June marks the end of Kimberly Frazier’s term as the 71st president of the American Counseling Association. Frazier has accomplished much over these past 12 months. Surrounded by supportive colleagues, she has worked hard to move the counseling profession and ACA forward with her three spotlight initiatives: justice, equity, diversity and inclusion (JEDI); wellness and self-care; and mentoring.
Making diversity and inclusion a priority
One of Frazier’s passions — both professionally and personally — is creating resources and advocating for marginalized people, so it’s not surprising that she put the JEDI initiative front and center during her ACA presidency.
In February, Frazier, along with Rheeda Walker, discussed Black mental health and wellness on a special episode of ACA’s podcast, The Voice of Counseling. And at the 2023 ACA Conference & Expo, Frazier announced that she had created a new award honoring Thelma Daley, who was the first Black woman to serve as ACA president (1975-1976).
“Dr. Daley has not only inspired me, but she helped pave the way to leadership for so many others,” Frazier says. “The Dr. Thelma T. Daley Advocacy and Equity Award will recognize our member advocates who have made a real difference by advocating on behalf of Black and Brown communities.”
Advocating for counselor wellness
Frazier acknowledges that counselors cannot be leaders, advocates, clinicians and mentors without first learning to take care of themselves. The first step, she says, is often being aware of one’s own personal wellness and self-care needs.
“We cannot pour from an empty cup as counselors,” Frazier reminds her colleagues.
Frazier worked closely with ACA to select a Counseling Awareness Month theme that focused on wellness and self-care. This year’s theme, “Get Fit for Your Future,” reminded counselors to prioritize keeping their physical, emotional, social, spiritual and mental health “in shape.” ACA kicked off Counseling Awareness Month with a workout video designed for counselors on April 1 and a Peloton ride with Frazier and ACA CEO Shawn Boynes on April 8. And all month long, counselors took advantage of curated resources on the ACA website that aimed to help them “get fit” for their future.
Focusing on mentoring
Throughout her presidency, Frazier has emphasized that mentoring is key to developing a confident and skilled group of future advocates and leaders.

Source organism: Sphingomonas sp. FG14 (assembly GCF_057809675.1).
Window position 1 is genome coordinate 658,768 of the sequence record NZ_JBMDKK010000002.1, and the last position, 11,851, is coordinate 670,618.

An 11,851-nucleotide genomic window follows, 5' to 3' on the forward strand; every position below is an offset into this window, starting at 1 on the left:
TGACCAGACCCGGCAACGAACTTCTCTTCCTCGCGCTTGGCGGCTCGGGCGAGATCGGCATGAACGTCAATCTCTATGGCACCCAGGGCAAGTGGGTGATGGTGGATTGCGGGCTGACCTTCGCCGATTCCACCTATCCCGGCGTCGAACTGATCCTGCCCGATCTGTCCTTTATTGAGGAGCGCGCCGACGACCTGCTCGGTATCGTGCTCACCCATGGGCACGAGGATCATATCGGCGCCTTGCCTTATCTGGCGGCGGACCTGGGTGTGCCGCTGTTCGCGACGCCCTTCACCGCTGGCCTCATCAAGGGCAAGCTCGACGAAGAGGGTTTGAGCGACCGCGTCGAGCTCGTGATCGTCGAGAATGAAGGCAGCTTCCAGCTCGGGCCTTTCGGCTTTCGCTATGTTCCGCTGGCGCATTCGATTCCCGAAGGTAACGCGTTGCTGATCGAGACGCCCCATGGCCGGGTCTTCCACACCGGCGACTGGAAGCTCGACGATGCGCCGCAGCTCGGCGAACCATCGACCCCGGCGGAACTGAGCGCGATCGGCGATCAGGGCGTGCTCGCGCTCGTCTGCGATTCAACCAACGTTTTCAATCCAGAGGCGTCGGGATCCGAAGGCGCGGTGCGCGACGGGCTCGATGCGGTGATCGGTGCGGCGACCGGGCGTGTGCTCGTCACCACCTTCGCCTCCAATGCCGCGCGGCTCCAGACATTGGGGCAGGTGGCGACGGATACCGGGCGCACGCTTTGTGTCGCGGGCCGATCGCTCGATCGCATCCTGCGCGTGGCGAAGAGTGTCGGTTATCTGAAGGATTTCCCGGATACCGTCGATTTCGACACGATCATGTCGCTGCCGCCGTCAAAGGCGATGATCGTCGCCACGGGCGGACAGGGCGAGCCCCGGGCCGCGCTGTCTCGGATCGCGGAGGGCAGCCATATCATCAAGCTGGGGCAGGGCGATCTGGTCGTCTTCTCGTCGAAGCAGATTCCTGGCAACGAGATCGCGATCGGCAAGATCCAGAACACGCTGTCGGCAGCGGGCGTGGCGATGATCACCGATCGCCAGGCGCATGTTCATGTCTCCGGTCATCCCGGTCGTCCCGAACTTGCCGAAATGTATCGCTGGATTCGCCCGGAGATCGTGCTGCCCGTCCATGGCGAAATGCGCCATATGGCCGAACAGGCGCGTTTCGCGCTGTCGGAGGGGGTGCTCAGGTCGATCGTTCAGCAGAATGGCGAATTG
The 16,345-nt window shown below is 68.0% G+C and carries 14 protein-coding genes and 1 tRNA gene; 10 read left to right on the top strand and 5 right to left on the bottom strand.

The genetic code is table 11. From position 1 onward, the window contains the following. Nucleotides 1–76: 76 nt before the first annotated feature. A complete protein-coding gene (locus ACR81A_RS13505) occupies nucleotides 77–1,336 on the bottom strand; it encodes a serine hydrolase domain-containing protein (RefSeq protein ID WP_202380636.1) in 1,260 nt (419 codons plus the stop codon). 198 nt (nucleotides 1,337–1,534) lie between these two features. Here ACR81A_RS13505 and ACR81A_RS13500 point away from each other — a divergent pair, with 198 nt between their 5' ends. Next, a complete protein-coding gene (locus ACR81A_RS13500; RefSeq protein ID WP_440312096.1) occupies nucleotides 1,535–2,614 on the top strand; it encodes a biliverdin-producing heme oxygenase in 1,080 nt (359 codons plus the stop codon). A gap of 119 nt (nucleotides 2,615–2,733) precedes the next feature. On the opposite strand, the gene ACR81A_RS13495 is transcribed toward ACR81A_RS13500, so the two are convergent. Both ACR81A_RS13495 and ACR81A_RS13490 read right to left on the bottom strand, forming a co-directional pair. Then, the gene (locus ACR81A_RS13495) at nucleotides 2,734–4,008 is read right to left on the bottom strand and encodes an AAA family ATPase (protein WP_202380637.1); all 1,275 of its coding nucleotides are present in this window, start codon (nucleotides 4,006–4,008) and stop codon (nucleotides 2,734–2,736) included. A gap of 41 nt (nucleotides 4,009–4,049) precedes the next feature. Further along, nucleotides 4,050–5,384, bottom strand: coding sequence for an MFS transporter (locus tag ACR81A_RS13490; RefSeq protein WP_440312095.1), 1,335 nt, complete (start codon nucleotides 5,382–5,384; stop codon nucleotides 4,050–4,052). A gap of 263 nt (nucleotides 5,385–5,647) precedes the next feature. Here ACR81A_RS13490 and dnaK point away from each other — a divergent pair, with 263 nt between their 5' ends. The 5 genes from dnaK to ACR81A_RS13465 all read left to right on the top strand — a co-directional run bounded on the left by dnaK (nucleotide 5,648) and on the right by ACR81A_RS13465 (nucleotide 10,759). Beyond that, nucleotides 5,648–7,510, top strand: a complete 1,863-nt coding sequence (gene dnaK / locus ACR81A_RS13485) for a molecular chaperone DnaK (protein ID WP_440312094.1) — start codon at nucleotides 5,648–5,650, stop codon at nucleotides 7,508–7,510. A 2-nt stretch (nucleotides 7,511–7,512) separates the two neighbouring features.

On June 21, she will lead a virtual mentoring summit, which features a keynote address and two speaker sessions on successful mentoring, how to select a mentor and the benefits of mentoring. This event will help program leaders and mentors discover new ways to execute their mentoring efforts, and it will help new professionals and students learn best practices in finding a mentor and fostering a healthy mentoring relationship.
Frazier was also able to bring together two of her initiatives — JEDI and mentoring — by helping ACA form a partnership with HBCU Cares, an organization that aims to raise awareness of and access to mental health for diverse students at historically Black colleges and universities (HBCUs). Through a partnership between ACA, HBCU Cares and the Substance Abuse and Mental Health Services Administration, a group of HBCU Cares students was able to attend the ACA conference for the first time.
“Partnerships such as this will help raise ACA’s visibility outside of the counseling realm and connect us with entities that lacked awareness about the importance of counseling and the counseling profession,” Frazier says.
Through her presidential spotlights, speaking engagements and monthly Counseling Today columns, Frazier has motivated, inspired and challenged her colleagues to push themselves to be better counselors, advocates and leaders for the profession and the communities they serve. In her Counseling Today columns, Frazier went beyond simply telling readers what JEDI, wellness and mentoring should look like; she also encouraged her colleagues to put her advice into action by ending each column with a challenge related to one of her presidential initiatives.
Frazier continues to challenge and inspire those in the profession and organization. She fondly recalls watching Beverly O’Bryant speak during the opening session of the 2002 ACA conference. Seeing O’Bryant on stage in that leadership role illustrated to Frazier what could be achieved through hard work and stellar mentorship.
“Seeing her made me feel seen,” Frazier recalls. “I hope that I can inspire another counselor to see themselves inside of ACA working as a leader and an advocate, just as I was inspired when I watched Dr. Beverly O’Bryant speak during the opening session of the ACA conference many years ago.”
Throughout her presidency, Frazier has also reminded her colleagues, “The advocacy continues.” That message will serve as a guiding light for ACA and the counseling profession even after Frazier’s presidency comes to an end this June.